Keystrokes are perhaps the best way to utilize the extra mouse buttons, since most games use keystrokes as input commands of some sort, and using the keyboard for hard-to-remember keystrokes can be hectic in the middle of a game. Note that this may not be necessary for the first five buttons, since if they’re set as regular/generic buttons, they will be detected as such in a game. The other extra buttons (beyond the fifth) cannot be detected in games as “extra buttons” (for example, the application-switch button and tilt-wheel buttons on the MX1000), and can only be used if they’re assigned keystrokes. RPGs are notorious for having a lot of keystrokes and input commands, so using the extra buttons on the MX1000 only makes sense. RTS games can also benefit similarly.

With a properly configured SetPoint and uberOptions, and some adjustment time, your mouse can actually be programmed to do a lot in applications and games!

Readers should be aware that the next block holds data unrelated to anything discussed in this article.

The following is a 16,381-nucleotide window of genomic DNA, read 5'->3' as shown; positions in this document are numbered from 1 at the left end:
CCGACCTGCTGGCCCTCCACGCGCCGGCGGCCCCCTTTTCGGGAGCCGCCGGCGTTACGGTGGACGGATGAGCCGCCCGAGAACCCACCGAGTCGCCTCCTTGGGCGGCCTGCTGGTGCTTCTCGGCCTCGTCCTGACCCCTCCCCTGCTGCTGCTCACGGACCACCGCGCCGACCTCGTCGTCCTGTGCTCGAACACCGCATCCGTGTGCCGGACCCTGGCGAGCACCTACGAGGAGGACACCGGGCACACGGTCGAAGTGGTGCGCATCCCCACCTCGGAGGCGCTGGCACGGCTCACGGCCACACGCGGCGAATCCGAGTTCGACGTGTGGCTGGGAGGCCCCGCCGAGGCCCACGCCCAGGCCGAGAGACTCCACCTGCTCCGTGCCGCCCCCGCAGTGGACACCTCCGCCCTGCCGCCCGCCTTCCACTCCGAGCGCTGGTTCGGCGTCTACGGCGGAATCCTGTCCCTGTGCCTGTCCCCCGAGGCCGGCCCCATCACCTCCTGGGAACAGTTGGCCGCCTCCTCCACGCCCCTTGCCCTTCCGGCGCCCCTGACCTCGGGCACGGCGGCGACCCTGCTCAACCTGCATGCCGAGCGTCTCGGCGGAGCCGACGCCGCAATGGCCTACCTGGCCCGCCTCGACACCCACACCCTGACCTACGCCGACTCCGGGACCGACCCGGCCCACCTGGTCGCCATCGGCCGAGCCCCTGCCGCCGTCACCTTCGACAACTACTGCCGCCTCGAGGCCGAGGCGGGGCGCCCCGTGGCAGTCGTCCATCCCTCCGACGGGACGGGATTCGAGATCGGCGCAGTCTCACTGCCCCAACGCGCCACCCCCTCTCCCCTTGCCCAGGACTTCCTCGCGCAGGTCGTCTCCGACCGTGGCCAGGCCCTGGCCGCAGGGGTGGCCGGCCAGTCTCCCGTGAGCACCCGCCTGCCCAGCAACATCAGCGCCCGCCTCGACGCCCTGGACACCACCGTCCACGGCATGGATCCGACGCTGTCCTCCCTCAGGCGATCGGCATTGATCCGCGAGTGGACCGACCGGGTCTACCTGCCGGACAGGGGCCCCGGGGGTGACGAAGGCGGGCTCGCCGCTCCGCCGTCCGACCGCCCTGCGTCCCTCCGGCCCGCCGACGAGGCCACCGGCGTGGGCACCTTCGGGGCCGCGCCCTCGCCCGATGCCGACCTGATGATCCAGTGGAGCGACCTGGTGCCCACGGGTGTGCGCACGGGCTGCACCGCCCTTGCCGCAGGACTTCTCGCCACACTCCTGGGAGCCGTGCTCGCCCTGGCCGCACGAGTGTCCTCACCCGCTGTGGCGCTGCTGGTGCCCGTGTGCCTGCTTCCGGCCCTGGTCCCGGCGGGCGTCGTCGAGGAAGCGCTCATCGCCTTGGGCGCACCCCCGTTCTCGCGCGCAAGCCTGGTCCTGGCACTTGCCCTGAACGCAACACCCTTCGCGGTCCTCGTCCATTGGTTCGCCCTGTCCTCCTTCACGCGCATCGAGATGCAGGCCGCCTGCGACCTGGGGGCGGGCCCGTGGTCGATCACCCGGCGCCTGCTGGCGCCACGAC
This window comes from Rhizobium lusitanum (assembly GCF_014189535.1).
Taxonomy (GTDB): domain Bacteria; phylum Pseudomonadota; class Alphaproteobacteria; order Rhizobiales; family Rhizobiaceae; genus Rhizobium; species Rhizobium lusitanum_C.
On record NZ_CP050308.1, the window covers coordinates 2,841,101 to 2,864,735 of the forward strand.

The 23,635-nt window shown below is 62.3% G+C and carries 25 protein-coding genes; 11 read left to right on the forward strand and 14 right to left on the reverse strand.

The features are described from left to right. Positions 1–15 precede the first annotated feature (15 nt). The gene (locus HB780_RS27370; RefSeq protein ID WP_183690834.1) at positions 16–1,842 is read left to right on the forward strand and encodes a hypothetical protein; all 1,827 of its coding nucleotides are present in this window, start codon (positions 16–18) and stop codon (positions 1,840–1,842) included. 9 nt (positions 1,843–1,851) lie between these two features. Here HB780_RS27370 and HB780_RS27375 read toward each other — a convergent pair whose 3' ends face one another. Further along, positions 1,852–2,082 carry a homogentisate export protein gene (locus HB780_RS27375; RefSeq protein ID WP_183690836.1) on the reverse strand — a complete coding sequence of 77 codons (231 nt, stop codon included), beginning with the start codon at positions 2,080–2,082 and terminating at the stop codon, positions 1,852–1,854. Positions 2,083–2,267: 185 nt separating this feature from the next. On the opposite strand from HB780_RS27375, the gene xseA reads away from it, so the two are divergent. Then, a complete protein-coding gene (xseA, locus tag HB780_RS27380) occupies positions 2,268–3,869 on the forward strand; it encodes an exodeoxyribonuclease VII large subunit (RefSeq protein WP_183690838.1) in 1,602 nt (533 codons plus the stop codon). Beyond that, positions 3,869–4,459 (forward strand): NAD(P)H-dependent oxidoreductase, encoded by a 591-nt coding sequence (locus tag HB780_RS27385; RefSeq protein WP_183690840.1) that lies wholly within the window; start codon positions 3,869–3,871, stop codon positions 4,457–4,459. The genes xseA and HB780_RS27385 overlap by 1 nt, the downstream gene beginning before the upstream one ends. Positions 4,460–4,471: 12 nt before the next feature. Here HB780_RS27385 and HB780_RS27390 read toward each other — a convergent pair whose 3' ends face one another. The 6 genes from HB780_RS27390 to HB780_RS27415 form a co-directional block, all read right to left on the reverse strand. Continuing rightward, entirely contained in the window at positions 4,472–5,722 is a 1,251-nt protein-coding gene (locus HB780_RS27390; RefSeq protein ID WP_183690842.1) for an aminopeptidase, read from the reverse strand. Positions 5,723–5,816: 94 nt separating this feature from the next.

Drawbacks and other solutions

There are some behaviour quirks. For example, when I set a button to “generic” for “All Programs” and then selected it again in the options, the ability to set a per-application setting for that button disappeared. If the mouse button were set to something else, the application-specific settings (the “Manage Programs…” button) re-appeared. I’m not sure this is a problem with uberOptions, as it could be a problem with the quirky behaviour of SetPoint. I noticed this when I reviewed the MX610, while using it with a non-uberOption’d version of SetPoint. This doesn’t totally prevent you from configuring application-specific settings, as you just have to be careful how you go about things. If anything, it’s a minor annoyance. Maybe it’ll be fixed in a later version of uberOptions or SetPoint.